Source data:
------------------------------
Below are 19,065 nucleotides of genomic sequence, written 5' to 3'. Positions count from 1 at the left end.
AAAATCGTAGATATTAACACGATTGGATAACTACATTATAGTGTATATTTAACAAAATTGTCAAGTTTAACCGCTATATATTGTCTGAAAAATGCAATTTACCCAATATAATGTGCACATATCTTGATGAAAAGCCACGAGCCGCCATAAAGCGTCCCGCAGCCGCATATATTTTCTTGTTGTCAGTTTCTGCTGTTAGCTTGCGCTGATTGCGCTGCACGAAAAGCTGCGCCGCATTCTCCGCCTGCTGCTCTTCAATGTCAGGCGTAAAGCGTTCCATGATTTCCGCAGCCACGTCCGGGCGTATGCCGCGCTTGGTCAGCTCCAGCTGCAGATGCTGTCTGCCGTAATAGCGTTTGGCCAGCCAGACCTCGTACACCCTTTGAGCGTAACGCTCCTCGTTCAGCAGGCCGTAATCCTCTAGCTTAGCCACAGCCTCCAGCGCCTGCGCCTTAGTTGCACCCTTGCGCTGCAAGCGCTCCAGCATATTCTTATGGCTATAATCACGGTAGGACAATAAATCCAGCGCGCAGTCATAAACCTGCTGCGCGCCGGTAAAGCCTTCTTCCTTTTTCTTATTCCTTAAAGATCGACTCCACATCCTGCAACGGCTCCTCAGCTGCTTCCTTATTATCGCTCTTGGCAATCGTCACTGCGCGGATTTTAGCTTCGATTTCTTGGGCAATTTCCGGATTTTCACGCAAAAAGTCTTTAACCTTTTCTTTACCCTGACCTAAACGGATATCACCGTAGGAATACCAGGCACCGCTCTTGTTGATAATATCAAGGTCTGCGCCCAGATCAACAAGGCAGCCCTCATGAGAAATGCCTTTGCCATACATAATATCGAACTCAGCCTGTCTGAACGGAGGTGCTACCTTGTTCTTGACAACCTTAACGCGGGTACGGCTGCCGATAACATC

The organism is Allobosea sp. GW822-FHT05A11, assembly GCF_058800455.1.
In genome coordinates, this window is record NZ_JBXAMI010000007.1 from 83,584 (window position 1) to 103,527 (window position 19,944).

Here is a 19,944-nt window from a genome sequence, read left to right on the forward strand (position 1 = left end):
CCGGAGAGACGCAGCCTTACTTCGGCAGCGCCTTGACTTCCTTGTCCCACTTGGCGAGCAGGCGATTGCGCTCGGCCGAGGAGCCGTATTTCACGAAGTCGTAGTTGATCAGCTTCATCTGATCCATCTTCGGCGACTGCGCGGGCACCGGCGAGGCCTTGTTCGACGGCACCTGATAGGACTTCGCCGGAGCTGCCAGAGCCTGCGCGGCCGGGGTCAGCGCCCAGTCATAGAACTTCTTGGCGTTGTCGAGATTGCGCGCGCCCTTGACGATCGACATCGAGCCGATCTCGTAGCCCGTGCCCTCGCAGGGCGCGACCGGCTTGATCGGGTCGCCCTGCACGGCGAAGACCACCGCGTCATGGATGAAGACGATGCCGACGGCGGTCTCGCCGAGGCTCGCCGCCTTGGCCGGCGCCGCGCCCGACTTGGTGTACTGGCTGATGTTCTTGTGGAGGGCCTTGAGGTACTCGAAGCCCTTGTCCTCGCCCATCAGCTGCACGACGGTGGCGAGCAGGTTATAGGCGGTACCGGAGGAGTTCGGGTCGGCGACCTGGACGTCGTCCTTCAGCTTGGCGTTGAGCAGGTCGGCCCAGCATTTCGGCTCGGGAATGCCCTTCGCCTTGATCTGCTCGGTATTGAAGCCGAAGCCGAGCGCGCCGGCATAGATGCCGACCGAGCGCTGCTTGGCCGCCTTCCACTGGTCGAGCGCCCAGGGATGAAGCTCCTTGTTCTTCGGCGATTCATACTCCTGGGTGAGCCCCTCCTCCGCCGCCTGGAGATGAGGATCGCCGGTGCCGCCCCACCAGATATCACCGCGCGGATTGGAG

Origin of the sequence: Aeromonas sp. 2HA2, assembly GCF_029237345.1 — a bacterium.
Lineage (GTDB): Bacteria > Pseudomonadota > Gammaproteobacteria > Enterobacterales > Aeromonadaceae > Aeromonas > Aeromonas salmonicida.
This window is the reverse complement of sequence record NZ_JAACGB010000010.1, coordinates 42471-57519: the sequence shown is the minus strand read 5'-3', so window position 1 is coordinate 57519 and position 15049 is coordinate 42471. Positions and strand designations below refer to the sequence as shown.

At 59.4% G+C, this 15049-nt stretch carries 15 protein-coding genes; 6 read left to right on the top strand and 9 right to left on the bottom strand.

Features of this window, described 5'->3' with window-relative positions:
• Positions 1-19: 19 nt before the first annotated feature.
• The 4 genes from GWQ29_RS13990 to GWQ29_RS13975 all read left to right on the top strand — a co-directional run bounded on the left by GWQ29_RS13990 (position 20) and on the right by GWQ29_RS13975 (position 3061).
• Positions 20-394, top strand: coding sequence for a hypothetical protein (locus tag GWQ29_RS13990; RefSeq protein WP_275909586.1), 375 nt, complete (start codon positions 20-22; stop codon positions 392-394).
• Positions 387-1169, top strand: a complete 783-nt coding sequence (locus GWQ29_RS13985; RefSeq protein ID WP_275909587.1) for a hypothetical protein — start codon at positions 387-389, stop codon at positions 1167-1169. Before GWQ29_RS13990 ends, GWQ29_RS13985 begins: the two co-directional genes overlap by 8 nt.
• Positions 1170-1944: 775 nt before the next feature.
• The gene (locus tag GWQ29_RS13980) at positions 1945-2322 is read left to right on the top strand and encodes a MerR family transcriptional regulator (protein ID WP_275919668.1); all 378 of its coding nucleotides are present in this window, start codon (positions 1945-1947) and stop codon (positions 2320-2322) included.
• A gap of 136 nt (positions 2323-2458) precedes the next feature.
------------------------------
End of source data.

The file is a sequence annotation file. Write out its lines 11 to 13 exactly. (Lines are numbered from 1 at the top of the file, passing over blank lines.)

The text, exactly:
Features of this window, described 5'->3' with window-relative positions:
• Positions 1-19: 19 nt before the first annotated feature.
• The 4 genes from GWQ29_RS13990 to GWQ29_RS13975 all read left to right on the top strand — a co-directional run bounded on the left by GWQ29_RS13990 (position 20) and on the right by GWQ29_RS13975 (position 3061).